Conversely, GR that manifests as a component of inflammatory periodontitis is associated with interproximal CAL [105], and may involve buccal, lingual and interproximal surfaces [2, 105] (Fig. 1B). This type of GR lesion typically belongs to Miller III or IV class [103], and is, therefore, unlikely to be completely resolved following regenerative periodontal surgical intervention [106, 115]. Regardless of the underlying etiology or associated attachment loss, GR lesions predispose to several different complications, such as hypersensitivity [116], loss of esthetic appearance [117], tooth abrasion [118], plaque retention [119] and RC [120]. The RC prevalence rate in subjects with GR was significantly higher (90%) than that (20–40%) reported in matched recession-free subjects [120].

Root caries: relationship with nonsurgical periodontal therapy

The interrelationship between RC and periodontal disease extends beyond the pathological entities per se. Periodontal therapy alone may lead to GR and thus to an increased vulnerability of the root surface to caries. While the crucial role of subgingival mechanical debridement (scaling and root planing) in the treatment of periodontitis is undisputed [121], the occurrence of GR development or increase following mechanical instrumentation has been widely reported [122-124]. GR development or pro-gression following scaling and root planing, especially for initially shallow or moderately deep probing depths [125], is particularly evident in patients with thin gingiva [126]. Cause-related periodontal therapy, through ultrasonic or hand instrumentation, acts on the root surface by removing or exposing cementum and dentin; these tissues are characterized by a lower degree of mineralization, limited amount of fluoride and poorer caries resistance than enamel [48]. Furthermore, repeated professional oral hygiene procedures may lead to an imbalance of normal competitive microflora, promoting the growth of cariogenic bacterial colonies on the root surface [127].

Ravald et al. (10,80,128,129) studied longitudinally the incidence of RC and the main reasons for tooth loss in a population of periodontally treated patients at four (128), eight (10), 12 (80) and 14 (129) years of maintenance periodontal therapy. The mean age of patients was 52 ± 10.6 years (range 30–78) at baseline and 64 ± 8.3 years (range 49–91) at the final examination. During the first 4 years of follow-up, approximately two-thirds of patients developed RC lesions. This incidence of new RC lesions was confirmed during all observation periods, exhibiting a certain degree of clustering in some patients and sporadic or recurrent correlation with advanced age [10, 80, 128, 129], salivary counts of S. mutans and Lactobacilli [10, 80, 128, 129], plaque score [10, 80], dietary habits [10], previous RC experience [10, 128], low saliva secretion rates [128] and smoking habit [80, 129]. In these studies, patients with ongoing periodontal problems were more prevalent (49%) than patients with RC alone (3%), and recurrence of periodontal breakdown was the main cause of tooth loss during the period of observation. However, a combination of periodontal problems and RC was evident in 20% of the considered population, and RC lesions alone accounted for 13% of failing teeth [129]. It should be emphasized that subgingival mechanical debridement is indicated, and must be performed, only in pathologically involved periodontal sites; subgingival instrumentation performed on physiologic crevices, with shallow probing depth values and absence of bleeding on probing, may result in iatrogenic CAL and GR, which could promote long-term RC occurrence.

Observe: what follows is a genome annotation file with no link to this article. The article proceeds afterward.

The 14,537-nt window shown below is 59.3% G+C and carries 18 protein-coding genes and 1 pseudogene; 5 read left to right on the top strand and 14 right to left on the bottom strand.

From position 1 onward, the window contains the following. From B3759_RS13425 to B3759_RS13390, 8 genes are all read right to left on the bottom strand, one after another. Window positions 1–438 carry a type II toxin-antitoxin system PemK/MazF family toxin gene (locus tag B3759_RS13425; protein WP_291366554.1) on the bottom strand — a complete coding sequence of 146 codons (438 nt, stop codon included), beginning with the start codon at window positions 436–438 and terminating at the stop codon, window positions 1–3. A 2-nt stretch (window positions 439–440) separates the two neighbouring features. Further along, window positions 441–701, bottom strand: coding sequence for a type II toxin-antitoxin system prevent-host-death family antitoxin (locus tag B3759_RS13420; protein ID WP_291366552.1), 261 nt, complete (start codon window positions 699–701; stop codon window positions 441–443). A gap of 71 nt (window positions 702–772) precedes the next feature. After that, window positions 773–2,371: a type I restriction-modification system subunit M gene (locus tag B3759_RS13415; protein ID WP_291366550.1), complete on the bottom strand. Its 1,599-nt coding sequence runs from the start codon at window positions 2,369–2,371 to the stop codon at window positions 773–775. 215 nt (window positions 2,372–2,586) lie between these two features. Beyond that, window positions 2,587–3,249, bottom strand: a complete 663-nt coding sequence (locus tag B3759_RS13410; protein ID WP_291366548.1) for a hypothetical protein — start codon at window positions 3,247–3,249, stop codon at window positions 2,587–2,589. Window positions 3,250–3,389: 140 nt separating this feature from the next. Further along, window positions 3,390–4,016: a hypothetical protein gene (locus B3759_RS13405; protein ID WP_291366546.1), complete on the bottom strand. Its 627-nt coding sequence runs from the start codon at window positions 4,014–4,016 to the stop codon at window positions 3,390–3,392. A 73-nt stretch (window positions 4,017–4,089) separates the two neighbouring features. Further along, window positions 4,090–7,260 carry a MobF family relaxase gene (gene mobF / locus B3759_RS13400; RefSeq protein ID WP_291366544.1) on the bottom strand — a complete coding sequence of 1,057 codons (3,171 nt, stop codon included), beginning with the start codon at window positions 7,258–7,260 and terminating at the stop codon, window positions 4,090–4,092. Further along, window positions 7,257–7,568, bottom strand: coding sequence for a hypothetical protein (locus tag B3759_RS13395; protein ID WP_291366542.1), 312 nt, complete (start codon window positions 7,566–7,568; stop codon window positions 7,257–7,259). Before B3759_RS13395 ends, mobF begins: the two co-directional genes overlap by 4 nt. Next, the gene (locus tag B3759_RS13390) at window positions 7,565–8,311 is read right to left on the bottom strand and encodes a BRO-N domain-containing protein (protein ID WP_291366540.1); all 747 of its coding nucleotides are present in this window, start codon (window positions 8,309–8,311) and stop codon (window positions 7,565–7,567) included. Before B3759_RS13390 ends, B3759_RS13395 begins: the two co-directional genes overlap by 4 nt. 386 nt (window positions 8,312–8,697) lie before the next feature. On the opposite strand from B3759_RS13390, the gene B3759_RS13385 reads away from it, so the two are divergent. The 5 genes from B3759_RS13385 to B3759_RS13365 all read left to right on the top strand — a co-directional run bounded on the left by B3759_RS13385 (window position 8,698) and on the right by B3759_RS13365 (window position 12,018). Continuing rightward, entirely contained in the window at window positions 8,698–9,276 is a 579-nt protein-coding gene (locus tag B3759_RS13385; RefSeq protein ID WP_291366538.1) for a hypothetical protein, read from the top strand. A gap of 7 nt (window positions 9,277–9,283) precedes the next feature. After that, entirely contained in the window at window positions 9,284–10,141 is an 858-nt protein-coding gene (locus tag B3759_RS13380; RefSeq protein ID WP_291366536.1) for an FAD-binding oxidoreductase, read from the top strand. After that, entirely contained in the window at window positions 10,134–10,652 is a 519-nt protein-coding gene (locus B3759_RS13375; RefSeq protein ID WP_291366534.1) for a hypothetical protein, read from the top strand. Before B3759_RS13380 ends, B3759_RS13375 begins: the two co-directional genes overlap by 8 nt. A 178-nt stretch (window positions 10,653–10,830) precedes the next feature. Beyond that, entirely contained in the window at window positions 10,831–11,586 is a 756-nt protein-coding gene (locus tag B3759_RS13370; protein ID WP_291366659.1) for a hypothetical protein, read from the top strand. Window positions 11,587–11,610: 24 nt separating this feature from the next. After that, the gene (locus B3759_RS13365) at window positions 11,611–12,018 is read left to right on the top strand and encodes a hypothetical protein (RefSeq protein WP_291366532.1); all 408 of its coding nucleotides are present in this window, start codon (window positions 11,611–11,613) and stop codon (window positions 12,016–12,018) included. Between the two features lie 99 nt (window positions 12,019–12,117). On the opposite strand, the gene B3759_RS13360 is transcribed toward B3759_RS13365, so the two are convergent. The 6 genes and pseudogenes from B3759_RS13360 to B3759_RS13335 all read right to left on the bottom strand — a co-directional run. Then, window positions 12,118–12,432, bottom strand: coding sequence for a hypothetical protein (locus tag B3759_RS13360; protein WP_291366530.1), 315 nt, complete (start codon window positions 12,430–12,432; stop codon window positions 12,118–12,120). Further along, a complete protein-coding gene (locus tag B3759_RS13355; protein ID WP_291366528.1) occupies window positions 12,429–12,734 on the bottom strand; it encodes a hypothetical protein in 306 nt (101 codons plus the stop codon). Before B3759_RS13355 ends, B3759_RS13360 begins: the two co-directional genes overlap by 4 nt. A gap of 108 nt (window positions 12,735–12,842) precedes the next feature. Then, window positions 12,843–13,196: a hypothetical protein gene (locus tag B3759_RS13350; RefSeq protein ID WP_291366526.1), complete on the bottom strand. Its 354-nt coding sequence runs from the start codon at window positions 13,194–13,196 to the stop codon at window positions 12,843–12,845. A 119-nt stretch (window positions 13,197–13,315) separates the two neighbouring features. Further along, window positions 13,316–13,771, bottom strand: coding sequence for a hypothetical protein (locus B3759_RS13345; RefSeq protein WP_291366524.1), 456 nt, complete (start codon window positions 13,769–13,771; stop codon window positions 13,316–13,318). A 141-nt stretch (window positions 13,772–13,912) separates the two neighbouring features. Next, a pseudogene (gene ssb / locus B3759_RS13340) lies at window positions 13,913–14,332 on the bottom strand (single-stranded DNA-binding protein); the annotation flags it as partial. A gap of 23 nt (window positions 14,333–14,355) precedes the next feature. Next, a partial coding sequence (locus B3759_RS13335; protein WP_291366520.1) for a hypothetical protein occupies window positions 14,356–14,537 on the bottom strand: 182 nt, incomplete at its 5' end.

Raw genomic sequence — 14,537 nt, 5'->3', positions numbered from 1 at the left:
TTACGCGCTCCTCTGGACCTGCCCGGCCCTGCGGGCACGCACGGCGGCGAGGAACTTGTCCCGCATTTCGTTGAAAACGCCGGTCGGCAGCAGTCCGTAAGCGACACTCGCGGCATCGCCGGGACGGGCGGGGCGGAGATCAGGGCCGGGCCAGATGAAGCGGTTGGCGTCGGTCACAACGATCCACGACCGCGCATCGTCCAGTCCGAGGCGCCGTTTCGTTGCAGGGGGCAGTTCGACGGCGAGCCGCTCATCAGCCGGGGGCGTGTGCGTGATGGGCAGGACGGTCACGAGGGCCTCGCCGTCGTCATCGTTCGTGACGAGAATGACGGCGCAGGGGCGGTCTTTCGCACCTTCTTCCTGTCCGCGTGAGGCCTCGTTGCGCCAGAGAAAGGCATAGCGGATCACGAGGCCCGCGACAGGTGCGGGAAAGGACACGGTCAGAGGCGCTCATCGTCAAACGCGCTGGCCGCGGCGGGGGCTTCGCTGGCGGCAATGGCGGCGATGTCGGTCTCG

The nonsurgical therapy of periodontitis may include systemic and/or local chemotherapeutic agents that target either the pathogenic biofilm or host-derived catabolic processes [130-133]. Although most of the chemotherapeutic drug studies are of short duration, which precludes consideration of RC development, even studies of sufficient duration (≥ 12 mo) have not included RC assessment [134-137]. Therefore, the potential impact of periodontal chemotherapeutics to RC incidence or prevention remains to be investigated.

Root caries: relationship with surgical periodontal therapy